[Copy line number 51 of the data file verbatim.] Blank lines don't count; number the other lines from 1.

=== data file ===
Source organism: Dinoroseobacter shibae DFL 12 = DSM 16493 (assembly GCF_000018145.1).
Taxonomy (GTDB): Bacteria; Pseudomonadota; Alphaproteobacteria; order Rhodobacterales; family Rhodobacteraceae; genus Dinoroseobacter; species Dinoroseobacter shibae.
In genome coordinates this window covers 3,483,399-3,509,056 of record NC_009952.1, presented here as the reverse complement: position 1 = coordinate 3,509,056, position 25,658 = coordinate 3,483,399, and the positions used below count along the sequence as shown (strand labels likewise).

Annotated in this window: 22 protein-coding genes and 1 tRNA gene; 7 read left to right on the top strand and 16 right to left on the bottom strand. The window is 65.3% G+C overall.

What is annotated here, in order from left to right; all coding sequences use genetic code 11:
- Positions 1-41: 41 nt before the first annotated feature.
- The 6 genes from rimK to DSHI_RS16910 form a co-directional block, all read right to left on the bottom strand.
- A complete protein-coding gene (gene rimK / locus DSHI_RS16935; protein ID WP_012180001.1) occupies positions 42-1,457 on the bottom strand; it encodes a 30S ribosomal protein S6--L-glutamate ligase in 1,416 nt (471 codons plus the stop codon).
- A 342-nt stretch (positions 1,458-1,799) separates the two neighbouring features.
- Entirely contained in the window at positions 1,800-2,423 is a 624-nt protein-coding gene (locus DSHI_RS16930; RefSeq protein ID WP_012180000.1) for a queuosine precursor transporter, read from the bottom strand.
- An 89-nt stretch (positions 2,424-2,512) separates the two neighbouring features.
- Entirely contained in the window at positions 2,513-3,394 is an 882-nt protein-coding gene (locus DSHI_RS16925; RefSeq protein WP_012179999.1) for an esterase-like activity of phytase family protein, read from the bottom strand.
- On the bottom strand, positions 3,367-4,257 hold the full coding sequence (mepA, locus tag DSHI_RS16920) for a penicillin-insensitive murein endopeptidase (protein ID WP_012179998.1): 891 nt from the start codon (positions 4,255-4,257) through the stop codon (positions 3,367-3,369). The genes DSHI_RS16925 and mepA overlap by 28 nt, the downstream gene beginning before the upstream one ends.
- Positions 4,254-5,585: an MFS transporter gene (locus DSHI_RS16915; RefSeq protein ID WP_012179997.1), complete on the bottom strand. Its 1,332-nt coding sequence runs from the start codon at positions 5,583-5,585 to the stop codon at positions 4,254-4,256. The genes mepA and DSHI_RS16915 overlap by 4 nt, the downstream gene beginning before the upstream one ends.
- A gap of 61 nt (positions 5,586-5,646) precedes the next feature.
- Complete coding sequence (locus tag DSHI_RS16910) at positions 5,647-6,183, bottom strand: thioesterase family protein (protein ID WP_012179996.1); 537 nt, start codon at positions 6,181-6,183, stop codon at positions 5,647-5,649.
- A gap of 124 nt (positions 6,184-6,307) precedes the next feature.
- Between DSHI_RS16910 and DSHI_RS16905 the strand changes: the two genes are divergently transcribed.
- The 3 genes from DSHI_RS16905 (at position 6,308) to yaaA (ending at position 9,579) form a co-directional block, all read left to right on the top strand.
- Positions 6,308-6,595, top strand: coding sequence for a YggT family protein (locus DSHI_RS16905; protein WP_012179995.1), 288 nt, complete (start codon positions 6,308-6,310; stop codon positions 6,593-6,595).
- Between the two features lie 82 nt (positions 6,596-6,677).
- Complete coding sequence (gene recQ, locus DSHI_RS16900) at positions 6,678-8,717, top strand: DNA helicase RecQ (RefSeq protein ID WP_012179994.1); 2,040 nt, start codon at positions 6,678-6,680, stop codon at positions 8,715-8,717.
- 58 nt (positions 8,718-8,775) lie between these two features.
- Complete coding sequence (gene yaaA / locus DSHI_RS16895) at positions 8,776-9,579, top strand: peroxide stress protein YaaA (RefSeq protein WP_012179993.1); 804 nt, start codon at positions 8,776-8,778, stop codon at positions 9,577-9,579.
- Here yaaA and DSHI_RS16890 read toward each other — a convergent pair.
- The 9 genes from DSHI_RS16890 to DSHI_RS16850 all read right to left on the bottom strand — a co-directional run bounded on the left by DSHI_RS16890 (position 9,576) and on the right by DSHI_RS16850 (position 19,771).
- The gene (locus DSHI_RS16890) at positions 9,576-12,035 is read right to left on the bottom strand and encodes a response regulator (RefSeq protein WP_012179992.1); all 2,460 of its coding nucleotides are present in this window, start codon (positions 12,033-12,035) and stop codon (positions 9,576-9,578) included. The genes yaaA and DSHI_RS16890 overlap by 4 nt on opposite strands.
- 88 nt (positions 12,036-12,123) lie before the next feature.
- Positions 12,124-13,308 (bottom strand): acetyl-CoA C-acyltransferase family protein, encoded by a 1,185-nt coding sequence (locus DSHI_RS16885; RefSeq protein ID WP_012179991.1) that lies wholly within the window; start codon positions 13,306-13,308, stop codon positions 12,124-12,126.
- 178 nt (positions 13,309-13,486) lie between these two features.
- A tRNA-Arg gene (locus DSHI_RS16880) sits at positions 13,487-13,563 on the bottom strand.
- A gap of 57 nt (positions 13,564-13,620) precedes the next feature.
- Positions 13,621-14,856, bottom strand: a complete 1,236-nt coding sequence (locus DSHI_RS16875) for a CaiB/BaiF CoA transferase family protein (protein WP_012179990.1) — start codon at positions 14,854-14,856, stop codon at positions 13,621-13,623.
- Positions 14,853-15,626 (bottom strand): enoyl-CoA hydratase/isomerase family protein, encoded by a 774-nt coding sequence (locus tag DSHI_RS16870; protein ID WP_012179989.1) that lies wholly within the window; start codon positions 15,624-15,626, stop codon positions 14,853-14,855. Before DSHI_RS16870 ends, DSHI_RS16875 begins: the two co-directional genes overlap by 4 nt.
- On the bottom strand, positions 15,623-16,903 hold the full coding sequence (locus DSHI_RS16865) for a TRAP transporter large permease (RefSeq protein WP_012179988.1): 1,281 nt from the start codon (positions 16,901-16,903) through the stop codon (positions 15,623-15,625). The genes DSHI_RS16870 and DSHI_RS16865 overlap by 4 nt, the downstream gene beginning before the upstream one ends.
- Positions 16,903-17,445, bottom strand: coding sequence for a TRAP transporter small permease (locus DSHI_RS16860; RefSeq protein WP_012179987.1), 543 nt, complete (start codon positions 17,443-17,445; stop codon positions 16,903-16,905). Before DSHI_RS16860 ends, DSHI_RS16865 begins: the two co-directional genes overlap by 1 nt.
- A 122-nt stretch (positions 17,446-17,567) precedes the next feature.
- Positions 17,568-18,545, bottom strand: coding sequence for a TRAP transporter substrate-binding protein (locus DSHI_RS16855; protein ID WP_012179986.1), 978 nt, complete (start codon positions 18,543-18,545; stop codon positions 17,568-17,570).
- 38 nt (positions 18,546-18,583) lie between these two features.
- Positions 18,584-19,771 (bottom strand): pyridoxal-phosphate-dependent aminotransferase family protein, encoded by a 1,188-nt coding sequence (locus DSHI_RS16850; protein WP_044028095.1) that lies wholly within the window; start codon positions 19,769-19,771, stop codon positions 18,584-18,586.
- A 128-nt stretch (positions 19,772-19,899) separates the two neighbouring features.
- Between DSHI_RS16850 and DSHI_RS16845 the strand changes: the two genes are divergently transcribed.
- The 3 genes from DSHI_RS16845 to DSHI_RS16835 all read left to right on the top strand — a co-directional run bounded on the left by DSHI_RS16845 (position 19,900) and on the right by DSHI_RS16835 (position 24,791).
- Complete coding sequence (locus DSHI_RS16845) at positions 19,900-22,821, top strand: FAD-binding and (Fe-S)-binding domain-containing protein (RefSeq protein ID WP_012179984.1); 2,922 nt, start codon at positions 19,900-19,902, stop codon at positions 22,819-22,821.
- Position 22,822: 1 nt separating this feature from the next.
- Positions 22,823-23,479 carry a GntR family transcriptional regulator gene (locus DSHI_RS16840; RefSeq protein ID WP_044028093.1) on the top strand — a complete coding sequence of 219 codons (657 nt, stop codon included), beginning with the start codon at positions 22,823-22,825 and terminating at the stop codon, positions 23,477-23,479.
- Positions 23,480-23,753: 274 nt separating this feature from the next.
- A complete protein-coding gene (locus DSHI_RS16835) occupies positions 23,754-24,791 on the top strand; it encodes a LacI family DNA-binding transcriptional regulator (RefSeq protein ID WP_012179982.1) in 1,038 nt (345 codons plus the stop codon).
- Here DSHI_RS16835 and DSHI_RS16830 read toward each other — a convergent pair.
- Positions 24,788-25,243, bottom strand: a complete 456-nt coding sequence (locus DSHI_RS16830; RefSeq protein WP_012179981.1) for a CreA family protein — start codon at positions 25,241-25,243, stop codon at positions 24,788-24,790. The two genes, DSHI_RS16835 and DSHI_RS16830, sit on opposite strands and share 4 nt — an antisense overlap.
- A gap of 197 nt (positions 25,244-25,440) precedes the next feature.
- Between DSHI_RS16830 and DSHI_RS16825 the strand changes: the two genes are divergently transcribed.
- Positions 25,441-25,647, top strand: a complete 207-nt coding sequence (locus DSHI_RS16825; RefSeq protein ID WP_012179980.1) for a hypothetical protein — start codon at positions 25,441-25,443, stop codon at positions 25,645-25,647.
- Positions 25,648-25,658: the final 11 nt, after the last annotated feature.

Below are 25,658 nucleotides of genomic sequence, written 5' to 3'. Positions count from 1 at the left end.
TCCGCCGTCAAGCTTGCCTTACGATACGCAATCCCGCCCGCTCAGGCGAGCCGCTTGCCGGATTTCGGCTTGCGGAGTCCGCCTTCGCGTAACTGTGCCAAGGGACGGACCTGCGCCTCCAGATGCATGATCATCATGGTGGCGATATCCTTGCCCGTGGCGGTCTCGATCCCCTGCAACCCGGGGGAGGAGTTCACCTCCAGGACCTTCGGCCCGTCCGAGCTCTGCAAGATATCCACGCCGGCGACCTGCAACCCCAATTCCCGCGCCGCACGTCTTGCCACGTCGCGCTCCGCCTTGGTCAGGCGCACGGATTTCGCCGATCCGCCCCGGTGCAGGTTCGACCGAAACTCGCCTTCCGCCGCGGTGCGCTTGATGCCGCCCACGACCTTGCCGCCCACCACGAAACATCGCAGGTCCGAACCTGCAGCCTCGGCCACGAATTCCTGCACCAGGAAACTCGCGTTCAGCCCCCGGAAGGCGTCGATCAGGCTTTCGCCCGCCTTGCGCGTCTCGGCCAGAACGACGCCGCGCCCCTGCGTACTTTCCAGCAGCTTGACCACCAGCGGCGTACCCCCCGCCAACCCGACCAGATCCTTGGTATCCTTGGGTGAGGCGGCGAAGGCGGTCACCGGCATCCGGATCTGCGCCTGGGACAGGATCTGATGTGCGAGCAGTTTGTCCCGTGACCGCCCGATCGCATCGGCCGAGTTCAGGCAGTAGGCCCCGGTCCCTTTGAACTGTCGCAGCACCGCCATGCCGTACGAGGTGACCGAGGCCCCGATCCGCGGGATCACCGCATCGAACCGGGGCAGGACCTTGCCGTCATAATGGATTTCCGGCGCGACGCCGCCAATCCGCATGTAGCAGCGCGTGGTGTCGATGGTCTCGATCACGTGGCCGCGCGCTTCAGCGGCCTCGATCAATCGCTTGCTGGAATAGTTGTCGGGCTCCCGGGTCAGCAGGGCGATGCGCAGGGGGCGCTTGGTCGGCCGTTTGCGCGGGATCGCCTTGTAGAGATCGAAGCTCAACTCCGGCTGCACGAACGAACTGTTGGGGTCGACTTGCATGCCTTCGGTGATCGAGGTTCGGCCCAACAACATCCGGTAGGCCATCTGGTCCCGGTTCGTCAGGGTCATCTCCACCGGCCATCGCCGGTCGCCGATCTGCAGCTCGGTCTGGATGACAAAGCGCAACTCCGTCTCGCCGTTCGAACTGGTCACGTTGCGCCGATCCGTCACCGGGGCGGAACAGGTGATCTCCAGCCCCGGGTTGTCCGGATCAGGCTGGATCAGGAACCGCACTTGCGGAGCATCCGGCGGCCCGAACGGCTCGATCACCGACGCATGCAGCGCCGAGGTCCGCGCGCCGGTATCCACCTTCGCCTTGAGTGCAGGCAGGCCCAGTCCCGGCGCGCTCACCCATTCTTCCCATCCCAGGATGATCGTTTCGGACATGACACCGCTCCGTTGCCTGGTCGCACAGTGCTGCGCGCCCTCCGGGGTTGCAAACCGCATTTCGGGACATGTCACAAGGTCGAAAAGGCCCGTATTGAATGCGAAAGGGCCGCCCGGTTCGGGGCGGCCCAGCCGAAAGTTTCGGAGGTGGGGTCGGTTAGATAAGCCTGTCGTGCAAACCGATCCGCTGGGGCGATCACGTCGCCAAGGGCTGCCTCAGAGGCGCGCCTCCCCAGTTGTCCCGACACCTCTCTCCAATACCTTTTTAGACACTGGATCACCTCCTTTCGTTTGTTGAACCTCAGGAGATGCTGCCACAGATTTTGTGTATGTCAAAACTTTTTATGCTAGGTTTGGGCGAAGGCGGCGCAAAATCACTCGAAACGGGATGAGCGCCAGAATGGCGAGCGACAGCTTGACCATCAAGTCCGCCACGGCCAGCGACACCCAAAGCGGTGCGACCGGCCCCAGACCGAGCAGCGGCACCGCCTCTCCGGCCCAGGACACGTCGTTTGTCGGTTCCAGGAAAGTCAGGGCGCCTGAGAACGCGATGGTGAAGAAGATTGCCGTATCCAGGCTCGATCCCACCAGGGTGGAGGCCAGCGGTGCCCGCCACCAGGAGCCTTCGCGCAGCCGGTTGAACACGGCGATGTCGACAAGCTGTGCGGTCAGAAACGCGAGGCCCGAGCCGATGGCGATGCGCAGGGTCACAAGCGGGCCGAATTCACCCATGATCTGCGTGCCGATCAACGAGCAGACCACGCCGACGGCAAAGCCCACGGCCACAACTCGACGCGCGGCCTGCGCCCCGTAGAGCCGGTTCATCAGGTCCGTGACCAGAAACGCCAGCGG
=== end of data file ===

- A gap of 197 nt (positions 25,244-25,440) precedes the next feature.